C Spire preps for 5G; Clay pays architect

Staff Writer

While the nation's major cell phone companies -- Verizon, AT&T, T-Mobile and Sprint -- have started throwing around the term "5G and even started offering the next generation of service in some cases, C-Spire, a common name in Mississippi, also is preparing to roll out its version and soon in some cases.

Monday, Clay County supervisors granted the technology company permission to mount a 5G transmitter on an existing rod on the Clay County Courthouse so the company can beam 5G service to homes and businesses within about a half mile "line-of-sight" of the transmitter.

C-Spire will pay the county $100  month for use of the rod.The company also is in negotiations with the city for use of utility poles and other potential transmission sites.

C-Spire's Jarod Baumann told supervisors the company is preparing to launch a 5G Internet service that will transmit 120 MB per second for $50 a month.

The company has not formally announced the service yet. C-Spire is preparing a major unveiling in a neighborhood in the Jackson area soon, Baumann told supervisors.

According to PC Magazine, 5G brings three new aspects to the table: greater speed to move more data, lower latency to be more responsive, and the ability to connect a lot more devices at once for sensors and smart devices. All 5G devices, initially, will need 4G because they'll lean on it to make initial connections before trading up to 5G where it's available.

The real advantages of 5G will come in massive capacity and low latency, beyond the levels 4G technologies can achieve.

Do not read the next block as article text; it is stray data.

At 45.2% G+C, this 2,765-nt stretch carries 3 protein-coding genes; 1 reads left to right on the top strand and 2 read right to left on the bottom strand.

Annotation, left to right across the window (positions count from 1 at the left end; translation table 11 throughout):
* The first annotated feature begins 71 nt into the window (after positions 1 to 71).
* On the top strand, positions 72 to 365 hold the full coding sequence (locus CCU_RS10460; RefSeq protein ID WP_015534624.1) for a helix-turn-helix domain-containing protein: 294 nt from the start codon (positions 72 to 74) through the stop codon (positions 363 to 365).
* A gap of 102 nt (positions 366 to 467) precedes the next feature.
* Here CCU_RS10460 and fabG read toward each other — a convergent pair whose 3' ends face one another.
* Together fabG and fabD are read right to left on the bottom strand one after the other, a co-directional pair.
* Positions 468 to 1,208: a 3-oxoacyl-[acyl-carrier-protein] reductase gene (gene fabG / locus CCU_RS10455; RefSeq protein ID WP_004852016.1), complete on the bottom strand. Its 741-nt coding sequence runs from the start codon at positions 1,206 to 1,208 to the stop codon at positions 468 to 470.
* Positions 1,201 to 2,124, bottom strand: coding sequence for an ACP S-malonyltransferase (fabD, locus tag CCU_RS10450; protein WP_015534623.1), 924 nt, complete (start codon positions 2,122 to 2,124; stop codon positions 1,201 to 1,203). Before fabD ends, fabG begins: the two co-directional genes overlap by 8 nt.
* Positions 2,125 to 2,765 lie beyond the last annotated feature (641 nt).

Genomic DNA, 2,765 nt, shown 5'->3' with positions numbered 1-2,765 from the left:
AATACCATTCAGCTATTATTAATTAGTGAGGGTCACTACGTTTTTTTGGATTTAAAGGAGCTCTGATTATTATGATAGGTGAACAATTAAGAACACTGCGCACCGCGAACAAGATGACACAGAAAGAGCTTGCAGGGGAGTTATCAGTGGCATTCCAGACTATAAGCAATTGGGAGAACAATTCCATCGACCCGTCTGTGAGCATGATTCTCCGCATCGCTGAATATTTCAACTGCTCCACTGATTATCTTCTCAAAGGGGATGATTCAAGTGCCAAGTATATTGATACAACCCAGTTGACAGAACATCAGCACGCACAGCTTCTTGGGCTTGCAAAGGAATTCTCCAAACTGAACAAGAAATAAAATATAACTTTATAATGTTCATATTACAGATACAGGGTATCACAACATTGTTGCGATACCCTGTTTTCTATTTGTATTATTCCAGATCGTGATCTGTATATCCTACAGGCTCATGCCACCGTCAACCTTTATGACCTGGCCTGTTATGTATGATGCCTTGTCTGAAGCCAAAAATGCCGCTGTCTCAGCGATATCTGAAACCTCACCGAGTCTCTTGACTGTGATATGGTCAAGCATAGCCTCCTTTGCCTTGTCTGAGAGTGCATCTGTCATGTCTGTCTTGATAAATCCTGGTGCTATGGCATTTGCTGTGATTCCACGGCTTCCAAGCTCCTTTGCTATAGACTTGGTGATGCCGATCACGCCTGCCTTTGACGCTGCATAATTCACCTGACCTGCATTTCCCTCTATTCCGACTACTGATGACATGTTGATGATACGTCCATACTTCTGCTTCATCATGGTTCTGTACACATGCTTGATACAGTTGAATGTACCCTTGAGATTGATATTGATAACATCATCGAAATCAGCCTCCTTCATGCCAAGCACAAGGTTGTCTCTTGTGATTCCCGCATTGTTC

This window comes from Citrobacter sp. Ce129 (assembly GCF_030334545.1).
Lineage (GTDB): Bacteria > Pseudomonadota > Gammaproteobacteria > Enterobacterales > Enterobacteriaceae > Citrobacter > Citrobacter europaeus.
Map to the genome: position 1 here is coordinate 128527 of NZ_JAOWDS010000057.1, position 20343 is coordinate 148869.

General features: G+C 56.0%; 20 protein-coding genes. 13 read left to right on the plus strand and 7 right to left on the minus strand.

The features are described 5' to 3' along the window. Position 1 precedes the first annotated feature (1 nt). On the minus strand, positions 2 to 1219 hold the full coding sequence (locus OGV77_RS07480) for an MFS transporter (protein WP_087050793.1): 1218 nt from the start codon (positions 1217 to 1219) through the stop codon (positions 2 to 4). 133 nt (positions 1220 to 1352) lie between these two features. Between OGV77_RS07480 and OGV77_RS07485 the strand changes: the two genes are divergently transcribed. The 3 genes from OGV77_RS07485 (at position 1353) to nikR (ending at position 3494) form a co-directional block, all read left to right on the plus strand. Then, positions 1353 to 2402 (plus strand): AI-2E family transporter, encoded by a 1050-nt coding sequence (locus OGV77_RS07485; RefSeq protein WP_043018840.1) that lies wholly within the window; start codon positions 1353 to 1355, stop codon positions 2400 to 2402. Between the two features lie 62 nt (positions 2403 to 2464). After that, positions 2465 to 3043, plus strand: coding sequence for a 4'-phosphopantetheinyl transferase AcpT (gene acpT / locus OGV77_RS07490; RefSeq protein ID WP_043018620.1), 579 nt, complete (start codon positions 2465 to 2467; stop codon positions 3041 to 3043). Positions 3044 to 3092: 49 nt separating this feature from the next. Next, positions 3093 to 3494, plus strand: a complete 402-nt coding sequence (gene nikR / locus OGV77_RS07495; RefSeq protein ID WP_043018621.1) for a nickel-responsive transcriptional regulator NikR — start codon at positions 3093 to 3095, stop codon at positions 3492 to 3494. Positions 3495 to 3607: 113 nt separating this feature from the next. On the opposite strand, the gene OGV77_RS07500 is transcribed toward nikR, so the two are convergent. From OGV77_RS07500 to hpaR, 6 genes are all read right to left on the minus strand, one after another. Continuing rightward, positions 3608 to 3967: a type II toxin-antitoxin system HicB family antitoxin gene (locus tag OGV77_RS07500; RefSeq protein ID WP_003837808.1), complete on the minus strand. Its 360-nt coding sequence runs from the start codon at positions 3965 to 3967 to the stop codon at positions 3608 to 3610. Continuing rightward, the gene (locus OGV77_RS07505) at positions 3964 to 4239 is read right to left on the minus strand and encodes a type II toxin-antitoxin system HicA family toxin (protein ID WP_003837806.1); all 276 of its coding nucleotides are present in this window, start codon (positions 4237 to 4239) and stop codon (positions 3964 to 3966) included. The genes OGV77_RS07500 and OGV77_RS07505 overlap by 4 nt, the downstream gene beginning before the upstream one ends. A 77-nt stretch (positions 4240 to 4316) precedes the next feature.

Like other cellular networks, 5G networks use a system of cell sites that divide their territory into sectors and send encoded data through radio waves. According to PC Magazine, each cell site must be connected to a network backbone, whether through a wired or wireless backhaul connection.

5G networks will use a type of encoding called OFDM, which is similar to the encoding that 4G LTE uses. The air interface will be designed for much lower latency and greater flexibility than LTE, though.

The standard will work all the way from low frequencies to high, but it gets the most benefit over 4G at higher frequencies. 5G may also transmit data over the unlicensed frequencies currently used for Wi-Fi, without conflicting with existing Wi-Fi networks.

The magazine says 5G networks are much more likely to be networks of small cells, even down to the size of home routers, than to be huge towers radiating great distances. Some of that is because of the nature of the frequencies used, but a lot of that is to expand network capacity. The more cells you have, the more data you can get into the network.

The goal is to have far higher speeds available, and far higher capacity per sector, at far lower latency than 4G.

5G home internet shows one major advantage over 4G: huge capacity. Carriers can't offer competitively priced 4G home internet because there just isn't enough capacity on 4G cell sites for the 190GB of monthly usage most homes now expect. This could really increase home internet competition in the US, where, according to a 2016 FCC report, 51 percent of Americans only have one option for 25Mbps or higher home internet service.

5G home internet is also much easier for carriers to roll out than house-by-house fiber optic lines. Rather than digging up every street, carriers just have to install fiber optics to a cell site every few blocks, and then give customers wireless modems.
In other business Monday, supervisors:

-- Authorized $137,808 as the third payment toward the new Justice Center on which construction is about to begin. The funds come from the financial certificates in which the county is participating as part of the 20-year, $4 million lease purchase agreement to turn the 20,000-square-foot former Jitney Jungle/Pass It On building into three courtrooms, offices and related facilities for Justice and Circuit Courts. The $137,800 payment goes largely to architect fees.